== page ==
Not-In-Pig (NIP)

Occurrence: Worldwide.
Age affected: Gilts, sows.
Causes: Undetected return to heat; viral infections; mismanagement.
Effects: Served females neither farrow nor return to heat.


Sows and gilts may be empty when expected to be in pig or reach and pass expected farrowing dates without result. The principal causes are poor management and infertility. Management results in empty sows and gilts when pigs are identified poorly, housed in groups running with the boar, where services are not supervised and where there is poor observation of animals post service for returns to oestrus.

If pregnancy testing is not carried out, then sows may reach term without being pregnant. Infertility may be solely responsible when management is good. Failure of fertilisation may occur and return to oestrus not be detected. When embryos are produced and die, sows return to oestrus at uneven intervals. Where disease or cold have reduced the ability of the animal to return to oestrus or where housing is such that oestrus cannot be observed, then the animals will remain undetected until a routine pregnancy check or the expected farrowing date, whichever is the soonest.

In some cases, animals will remain anoestrus after service. In these cases there may be undetected abortion, cystic ovaries or pyometra in which uterine infection maintains the corpus luteum (remnant of the follicle which later supports the pregnancy).

Mode of transmission

Where infectious disease is responsible, the mode of transmission is that of the disease concerned. In some cases, it may be venereal. In cases where management is responsible, the condition may continue until improvements are made. 

Clinical signs

‘Not-in-pig’ sows do not return to heat after service but also fail to develop the abdominal enlargement and teat development typical of pregnancy. The sows are found to be non-pregnant when examined by ultrasound or blood tests or when the uterus is examined at the abattoir, after culling. A history of vulval discharge may pinpoint the stage at which pregnancy ended.

Failure to farrow leads to a diagnosis of not-in-pig as can earlier pregnancy tests. Examination of the uterus by ultrasound or slaughter will confirm that it is empty. The reasons for the failure of pregnancy can be determined by examining the records. If recording is not carried out, services are not supervised, pregnancy checks not carried out and returns to oestrus not checked visually or by use of a boar, then management causes cannot be excluded.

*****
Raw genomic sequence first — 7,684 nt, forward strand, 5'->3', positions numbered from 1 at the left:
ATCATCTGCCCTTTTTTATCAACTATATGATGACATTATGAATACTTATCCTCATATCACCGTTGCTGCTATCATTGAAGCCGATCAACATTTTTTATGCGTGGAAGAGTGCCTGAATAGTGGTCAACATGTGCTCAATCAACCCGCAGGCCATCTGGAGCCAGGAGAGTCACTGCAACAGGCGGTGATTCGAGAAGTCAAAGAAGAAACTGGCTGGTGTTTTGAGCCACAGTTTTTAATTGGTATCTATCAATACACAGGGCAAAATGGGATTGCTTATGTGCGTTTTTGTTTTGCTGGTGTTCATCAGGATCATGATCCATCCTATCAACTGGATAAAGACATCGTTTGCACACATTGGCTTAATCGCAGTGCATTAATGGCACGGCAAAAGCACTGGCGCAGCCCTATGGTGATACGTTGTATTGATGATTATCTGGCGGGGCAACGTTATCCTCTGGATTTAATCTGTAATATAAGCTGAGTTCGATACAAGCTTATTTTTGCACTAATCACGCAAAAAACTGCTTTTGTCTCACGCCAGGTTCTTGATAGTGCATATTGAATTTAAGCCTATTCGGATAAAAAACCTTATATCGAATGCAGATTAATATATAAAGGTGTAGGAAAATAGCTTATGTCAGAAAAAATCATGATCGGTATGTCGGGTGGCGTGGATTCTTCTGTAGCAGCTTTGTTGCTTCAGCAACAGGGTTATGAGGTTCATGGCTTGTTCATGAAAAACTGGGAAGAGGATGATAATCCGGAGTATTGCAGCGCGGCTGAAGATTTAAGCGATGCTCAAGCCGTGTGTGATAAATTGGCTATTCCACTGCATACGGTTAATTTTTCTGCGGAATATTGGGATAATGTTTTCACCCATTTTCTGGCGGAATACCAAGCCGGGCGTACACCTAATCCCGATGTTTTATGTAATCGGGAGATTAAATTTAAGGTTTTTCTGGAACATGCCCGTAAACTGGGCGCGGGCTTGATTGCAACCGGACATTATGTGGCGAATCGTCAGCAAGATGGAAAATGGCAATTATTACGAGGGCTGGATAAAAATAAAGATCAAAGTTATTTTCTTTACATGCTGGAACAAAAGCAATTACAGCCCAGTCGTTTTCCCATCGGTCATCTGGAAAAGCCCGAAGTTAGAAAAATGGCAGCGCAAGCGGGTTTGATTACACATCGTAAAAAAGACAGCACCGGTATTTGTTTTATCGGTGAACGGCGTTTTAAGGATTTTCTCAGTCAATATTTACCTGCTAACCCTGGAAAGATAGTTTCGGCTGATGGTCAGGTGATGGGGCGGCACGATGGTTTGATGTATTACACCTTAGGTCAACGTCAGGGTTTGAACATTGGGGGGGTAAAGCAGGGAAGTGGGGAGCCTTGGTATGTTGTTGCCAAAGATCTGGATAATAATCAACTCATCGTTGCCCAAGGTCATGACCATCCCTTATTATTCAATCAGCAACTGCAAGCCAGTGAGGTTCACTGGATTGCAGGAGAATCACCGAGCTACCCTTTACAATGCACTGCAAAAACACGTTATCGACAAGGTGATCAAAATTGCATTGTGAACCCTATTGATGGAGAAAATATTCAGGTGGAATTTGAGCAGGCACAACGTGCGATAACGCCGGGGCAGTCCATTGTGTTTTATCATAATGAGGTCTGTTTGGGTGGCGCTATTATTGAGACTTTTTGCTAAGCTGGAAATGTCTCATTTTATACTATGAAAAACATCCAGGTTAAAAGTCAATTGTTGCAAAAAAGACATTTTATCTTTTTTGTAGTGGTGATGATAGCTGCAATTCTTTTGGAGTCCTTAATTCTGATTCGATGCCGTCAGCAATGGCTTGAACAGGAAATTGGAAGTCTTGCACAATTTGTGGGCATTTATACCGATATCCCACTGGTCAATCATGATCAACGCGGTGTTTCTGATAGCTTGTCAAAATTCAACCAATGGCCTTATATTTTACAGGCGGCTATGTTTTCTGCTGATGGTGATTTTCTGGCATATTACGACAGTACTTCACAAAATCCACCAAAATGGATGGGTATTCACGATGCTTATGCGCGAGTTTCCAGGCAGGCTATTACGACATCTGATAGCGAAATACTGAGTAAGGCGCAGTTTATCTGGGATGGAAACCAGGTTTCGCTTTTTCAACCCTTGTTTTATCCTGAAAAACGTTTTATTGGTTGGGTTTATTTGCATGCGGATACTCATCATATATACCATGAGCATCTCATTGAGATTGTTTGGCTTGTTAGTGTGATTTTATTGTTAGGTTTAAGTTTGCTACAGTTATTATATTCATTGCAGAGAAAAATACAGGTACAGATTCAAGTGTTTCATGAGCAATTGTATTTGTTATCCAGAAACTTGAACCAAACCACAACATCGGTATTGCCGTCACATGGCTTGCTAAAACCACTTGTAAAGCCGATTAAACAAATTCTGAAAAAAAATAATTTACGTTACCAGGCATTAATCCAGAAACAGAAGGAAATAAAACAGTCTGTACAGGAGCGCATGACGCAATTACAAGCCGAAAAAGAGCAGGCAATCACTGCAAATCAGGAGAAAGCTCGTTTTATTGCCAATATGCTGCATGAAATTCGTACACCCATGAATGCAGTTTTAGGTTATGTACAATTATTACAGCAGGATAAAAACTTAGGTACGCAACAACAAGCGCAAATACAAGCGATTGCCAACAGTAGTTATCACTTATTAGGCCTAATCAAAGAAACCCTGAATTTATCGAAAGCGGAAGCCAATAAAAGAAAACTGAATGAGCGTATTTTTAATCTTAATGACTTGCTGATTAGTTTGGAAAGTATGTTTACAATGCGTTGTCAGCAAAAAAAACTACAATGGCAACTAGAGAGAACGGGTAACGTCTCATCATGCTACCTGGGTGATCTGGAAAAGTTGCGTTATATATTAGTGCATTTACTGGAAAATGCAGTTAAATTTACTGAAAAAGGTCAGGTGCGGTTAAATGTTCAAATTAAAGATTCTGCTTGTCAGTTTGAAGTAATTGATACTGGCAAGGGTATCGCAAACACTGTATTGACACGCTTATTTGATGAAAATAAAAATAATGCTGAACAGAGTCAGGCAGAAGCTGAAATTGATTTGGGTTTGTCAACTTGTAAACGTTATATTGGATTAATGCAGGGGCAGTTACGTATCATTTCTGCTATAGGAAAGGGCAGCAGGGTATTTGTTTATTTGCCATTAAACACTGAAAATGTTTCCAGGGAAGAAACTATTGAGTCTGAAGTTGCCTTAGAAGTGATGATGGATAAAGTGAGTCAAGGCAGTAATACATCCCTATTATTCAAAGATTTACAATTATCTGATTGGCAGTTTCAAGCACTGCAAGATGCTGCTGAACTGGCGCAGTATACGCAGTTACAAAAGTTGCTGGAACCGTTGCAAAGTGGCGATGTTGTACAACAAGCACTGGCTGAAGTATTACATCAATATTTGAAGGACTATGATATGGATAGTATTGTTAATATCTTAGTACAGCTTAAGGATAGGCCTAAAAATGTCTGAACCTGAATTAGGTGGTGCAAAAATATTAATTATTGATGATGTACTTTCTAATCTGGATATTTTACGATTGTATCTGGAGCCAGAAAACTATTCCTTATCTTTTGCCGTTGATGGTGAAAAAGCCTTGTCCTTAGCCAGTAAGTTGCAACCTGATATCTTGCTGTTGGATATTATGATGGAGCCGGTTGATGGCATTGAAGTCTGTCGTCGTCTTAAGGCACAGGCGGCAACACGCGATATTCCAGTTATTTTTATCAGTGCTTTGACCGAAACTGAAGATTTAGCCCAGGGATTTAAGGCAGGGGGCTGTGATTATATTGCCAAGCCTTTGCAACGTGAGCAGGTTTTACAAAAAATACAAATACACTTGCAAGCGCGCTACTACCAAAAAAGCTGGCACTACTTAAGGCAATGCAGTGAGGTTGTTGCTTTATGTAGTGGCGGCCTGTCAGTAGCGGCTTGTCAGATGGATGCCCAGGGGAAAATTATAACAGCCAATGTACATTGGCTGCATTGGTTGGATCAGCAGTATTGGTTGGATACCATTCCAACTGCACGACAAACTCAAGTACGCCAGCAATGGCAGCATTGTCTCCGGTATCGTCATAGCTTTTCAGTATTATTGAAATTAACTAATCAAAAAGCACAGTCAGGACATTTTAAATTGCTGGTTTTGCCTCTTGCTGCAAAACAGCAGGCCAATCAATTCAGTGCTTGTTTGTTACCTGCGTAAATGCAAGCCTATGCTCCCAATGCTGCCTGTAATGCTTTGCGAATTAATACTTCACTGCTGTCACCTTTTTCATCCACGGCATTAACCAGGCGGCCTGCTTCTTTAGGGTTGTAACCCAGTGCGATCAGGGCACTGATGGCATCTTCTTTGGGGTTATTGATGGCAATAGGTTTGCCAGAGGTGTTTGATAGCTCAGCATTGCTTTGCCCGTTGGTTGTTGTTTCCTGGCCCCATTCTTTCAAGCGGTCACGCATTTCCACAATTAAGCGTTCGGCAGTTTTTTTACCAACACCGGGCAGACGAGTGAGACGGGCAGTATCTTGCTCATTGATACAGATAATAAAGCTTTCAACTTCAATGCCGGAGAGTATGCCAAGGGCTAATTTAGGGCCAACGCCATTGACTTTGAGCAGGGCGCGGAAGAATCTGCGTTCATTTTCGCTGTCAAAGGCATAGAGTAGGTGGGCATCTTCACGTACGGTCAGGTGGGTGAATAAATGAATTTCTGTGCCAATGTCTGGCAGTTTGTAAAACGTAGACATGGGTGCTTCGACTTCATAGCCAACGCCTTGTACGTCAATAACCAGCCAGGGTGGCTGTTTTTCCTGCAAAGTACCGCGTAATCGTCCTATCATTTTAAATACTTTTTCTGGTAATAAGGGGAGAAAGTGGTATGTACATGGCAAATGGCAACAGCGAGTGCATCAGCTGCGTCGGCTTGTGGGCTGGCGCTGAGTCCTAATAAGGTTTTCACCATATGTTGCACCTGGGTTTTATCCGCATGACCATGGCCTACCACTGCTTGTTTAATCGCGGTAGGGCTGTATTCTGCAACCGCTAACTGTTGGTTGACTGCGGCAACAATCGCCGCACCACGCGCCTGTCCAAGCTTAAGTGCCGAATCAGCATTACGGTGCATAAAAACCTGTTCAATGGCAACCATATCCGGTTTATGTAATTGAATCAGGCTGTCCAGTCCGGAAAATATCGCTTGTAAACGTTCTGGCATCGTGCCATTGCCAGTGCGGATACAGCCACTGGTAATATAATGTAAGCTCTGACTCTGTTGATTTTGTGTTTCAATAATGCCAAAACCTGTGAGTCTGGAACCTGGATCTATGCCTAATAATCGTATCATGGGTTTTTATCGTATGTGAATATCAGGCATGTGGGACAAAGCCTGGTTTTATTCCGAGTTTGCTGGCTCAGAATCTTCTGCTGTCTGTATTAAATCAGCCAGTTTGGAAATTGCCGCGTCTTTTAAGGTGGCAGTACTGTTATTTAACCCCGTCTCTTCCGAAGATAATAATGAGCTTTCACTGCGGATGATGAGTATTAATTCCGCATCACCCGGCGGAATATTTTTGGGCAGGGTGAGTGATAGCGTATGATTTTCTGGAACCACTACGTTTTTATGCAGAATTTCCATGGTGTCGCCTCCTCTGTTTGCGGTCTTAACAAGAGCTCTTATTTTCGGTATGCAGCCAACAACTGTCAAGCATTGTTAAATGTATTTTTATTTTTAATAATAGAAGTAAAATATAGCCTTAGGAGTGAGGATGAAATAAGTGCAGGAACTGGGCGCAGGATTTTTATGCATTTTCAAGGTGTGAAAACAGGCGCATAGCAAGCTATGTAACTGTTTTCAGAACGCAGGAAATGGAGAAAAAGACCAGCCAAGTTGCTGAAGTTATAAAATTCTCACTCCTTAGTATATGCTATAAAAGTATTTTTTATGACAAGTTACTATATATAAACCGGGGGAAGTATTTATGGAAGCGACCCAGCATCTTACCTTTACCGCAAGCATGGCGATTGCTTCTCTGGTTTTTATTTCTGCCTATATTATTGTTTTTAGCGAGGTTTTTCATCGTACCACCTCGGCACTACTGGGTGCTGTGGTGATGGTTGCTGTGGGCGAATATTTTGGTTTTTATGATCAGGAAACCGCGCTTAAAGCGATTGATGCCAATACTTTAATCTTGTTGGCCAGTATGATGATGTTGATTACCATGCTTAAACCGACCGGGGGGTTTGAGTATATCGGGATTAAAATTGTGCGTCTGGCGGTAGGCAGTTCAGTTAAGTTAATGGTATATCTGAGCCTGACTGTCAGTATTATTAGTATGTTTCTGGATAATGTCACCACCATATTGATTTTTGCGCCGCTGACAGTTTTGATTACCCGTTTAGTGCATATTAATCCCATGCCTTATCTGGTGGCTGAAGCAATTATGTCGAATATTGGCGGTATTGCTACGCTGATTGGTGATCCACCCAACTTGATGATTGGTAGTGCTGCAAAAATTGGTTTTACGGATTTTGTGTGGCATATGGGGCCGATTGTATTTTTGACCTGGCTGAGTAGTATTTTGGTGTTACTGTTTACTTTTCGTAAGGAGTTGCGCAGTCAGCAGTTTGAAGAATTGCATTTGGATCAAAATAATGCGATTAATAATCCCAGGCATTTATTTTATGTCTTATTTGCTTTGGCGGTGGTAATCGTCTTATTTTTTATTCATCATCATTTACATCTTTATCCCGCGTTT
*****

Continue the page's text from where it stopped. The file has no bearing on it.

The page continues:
Where animals are in poor condition, too cold or kept in light too poor for oestrus to be seen, they should be re-examined after these factors have been corrected. Where records confirm that service was carried out and pregnancy has been confirmed reliably, then abortion or resorption of the products of conception has occurred. Ultrasound examination may detect cystic ovaries or corpora lutea and may identify pyometra. Analysis of blood sample for hormones may not contribute to the investigation of the cause, but tests to identify antibody to common causes of abortion may be useful. 

Postmortem lesions

Post-mortem examination of the barren sows will confirm that the uterus is empty and will confirm the presence of reproductive tract abnormalities such as pyometra and cystic ovaries. This is usually carried out following slaughter.

Treatment and prevention

Before animals are treated as not-in-pig, a pregnancy test should be carried out, as the commonest cause of failure to return to service is pregnancy. Cystic ovaries and subdued oestrus can be treated using chorionic gonadotrophin. Pyometra may respond to antimicrobial treatment by injection and allow a return to oestrus.

Prevention is largely a matter of management, although vaccination against conditions such as parvoviurs, erysipelas, leptospirosis, PRRS, influenza and Aujeszky’s disease (where relevant) may reduce the loss of the products of conception. Sows must be identified individually, services must be attended and full records kept of the boar or semen used and the results of any pregnancy tests. Attention to service must include ensuring that mating is successful and occurs at the correct time, that semen quality is adequate and that no post-mating discharges occur.

Examination for returns to service should not be compromised by cold, dim light or understaffing and any deficiencies should be corrected. The ability of returning sows to express oestrus should be ensured by maintaining them in groups where oestrus behaviour will occur and by exposing them to a boar at regular intervals. Regular pregnancy testing should be carried out to ensure that not-in-pig does not occur unnoticed.